Oakhaven complementary therapies to improve your wellbeing
The Oakhaven Complementary Therapy service offers tailor-made treatments to Oakhaven patients, those caring for someone with illness, and those who are bereaved. Our team of qualified and experienced therapists may offer one of the following treatments:
These complementary therapies can be used alongside medical treatments. The aim is to support your physical, emotional and spiritual well-being. Following an assessment with one of our therapists, a specific treatment plan will be put together to meet each individual’s needs, with an agreed number of sessions.
Treatments to help you - at the Hospice or at home
Appointments for treatments are generally made in our complementary therapy room, where we have a dedicated space to help you relax. However, if patients cannot travel to the hospice, we can visit them at home. We also offer treatments to our patients in our Inpatient Unit.
In addition to our qualified therapists, we also have a team of Relaxation Volunteers who have been trained to offer Hand and Foot Massages to patients and carers attending our Day Hospice, Carer's Day, and Inpatient Unit.
Click on the links above to find out more about our wellbeing services
Oakhaven Wellbeing News
Volunteers with a difference are being sought by Oakhaven Hospice – their role is to aid relaxation through hand- and foot-massage. The Hospice, in Lower Pennington Lane, Lymington, provides complementary therapies for patients, carers and the bereaved. These wellbeing services are an important part of Oakhaven’s approach to meeting all the needs of those who […]Read More
By Karen Silverthorne Whatever you have going on in your life right now, it’s important to pay attention to your health and wellbeing. Looking after your physical needs can have a knock-on effect on your mental state and this can put you in a better position to help yourself and those around you. Exercise can […]Read More
By Karen Silverthorne It seems there are so many extra difficulties to face at the moment and the idea of making end-of-life plans may be something you find difficult. But by giving consideration to this now, it can lessen anxiety if you become unwell and can help those you are close to if you’re not […]Read More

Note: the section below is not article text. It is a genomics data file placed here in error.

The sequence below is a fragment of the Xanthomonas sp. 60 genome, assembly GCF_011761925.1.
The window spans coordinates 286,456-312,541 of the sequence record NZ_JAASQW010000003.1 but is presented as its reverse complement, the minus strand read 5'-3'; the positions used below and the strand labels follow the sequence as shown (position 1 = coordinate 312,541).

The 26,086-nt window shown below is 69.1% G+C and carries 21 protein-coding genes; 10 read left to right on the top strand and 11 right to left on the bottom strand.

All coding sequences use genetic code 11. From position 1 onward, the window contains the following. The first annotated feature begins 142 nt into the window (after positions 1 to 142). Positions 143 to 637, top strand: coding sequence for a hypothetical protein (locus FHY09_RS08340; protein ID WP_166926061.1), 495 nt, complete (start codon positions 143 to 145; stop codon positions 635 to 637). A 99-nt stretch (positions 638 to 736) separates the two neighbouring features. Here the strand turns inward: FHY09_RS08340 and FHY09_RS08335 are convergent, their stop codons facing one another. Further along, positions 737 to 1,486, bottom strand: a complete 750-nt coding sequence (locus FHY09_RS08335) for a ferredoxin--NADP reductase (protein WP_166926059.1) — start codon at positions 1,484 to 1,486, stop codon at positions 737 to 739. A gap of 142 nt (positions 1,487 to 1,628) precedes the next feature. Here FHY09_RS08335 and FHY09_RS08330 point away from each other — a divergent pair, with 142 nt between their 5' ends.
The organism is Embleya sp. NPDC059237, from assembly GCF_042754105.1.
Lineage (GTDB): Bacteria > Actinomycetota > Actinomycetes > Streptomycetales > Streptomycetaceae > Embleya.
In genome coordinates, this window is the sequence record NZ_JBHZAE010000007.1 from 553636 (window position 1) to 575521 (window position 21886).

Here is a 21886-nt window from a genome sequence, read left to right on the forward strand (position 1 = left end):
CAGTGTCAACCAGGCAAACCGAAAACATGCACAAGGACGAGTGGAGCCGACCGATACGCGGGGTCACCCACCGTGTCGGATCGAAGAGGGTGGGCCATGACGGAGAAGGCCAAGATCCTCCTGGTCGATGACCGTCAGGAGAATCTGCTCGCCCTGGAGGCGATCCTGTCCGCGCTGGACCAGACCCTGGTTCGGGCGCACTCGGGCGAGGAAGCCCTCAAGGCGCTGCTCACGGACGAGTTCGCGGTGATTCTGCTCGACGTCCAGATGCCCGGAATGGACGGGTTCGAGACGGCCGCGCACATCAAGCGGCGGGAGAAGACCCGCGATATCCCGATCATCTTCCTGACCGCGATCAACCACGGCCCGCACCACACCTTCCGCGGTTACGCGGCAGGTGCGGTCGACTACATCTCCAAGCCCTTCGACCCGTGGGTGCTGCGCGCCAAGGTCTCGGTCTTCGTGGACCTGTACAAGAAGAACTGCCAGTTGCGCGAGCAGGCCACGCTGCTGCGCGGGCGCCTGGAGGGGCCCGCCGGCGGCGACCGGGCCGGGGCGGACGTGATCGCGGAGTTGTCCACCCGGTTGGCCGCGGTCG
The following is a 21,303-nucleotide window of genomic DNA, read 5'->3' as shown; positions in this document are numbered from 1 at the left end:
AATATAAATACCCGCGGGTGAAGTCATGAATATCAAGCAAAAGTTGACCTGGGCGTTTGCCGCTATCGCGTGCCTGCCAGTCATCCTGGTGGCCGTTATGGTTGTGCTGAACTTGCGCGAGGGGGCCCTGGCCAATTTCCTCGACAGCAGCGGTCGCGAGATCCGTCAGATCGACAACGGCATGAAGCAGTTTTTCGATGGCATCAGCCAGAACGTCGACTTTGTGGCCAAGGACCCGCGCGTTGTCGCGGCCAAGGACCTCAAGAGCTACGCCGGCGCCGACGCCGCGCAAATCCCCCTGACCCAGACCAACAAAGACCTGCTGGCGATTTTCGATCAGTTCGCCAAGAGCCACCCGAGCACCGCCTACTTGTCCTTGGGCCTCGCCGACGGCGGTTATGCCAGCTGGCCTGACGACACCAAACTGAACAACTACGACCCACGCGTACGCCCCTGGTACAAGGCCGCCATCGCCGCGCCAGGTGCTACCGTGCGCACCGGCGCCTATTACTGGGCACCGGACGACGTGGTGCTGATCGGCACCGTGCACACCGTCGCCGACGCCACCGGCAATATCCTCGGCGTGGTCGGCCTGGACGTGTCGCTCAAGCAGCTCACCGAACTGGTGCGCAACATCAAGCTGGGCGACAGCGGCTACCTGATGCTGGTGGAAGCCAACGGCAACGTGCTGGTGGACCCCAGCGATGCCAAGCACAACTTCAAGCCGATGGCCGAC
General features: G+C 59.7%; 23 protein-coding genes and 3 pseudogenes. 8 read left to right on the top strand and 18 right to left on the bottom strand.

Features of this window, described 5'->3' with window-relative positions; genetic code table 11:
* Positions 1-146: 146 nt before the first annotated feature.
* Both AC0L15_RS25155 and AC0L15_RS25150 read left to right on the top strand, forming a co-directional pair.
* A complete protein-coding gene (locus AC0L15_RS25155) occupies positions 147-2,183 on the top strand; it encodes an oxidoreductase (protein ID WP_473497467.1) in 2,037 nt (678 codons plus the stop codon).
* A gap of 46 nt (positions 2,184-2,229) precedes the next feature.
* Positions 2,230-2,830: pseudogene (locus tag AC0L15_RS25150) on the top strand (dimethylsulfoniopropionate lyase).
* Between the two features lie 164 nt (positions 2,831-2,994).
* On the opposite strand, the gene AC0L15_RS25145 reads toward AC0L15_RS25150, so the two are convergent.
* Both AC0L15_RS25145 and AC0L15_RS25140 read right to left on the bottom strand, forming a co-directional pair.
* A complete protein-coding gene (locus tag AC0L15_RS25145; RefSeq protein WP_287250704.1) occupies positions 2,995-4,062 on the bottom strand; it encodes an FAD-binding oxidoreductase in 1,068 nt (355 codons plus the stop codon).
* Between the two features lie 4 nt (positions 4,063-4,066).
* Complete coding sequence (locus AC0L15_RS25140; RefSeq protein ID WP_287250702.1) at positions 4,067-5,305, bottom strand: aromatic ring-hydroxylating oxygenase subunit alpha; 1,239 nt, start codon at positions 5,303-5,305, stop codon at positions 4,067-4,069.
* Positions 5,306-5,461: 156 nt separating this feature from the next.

By Paula Noyce, Counsellor As a palliative, oncology and bereavement counsellor, some of the most common descriptions I hear used by those who have lived alongside loved ones through illness and death are, ‘completely drained’, ‘exhausted’, and the feeling of ‘running on empty’. It is the inevitable impact of being alongside a significant person, whether […]Read More
By Steph McClean, Psychotherapist Throughout life, most of us keep an eye on our health and wellbeing. However, there are times when we are more anxious about our health than others. It might be that we need to go back to our GP for a persistent issue, or we need tests or scans to see […]Read More
By Paul Hatchard, Chaplain It’s the conversation no one wants to have isn’t it? In fact, in a survey conducted by the charity Dying Matters they found that 72% of the British public are uncomfortable discussing dying, death and bereavement. It’s true that it’s an uncomfortable subject – we’d rather not think about it. Yet […]Read More
By Mette Nielsen, Counsellor Life has suddenly been turned up-side down for all of us and not least our children and young people because of the outbreak of Covid-19. Schools, colleges and universities have closed early. There may not be any transition preparations for going to the next stage for primary school children nor proms […]Read More
By Steph McClean, Psychotherapist When we have a loved one who is being cared for at the end of life, the choices and decisions we make matter. A key part of palliative care is about helping people make informed decisions in advance if they can; for example about where they want to die and how […]Read More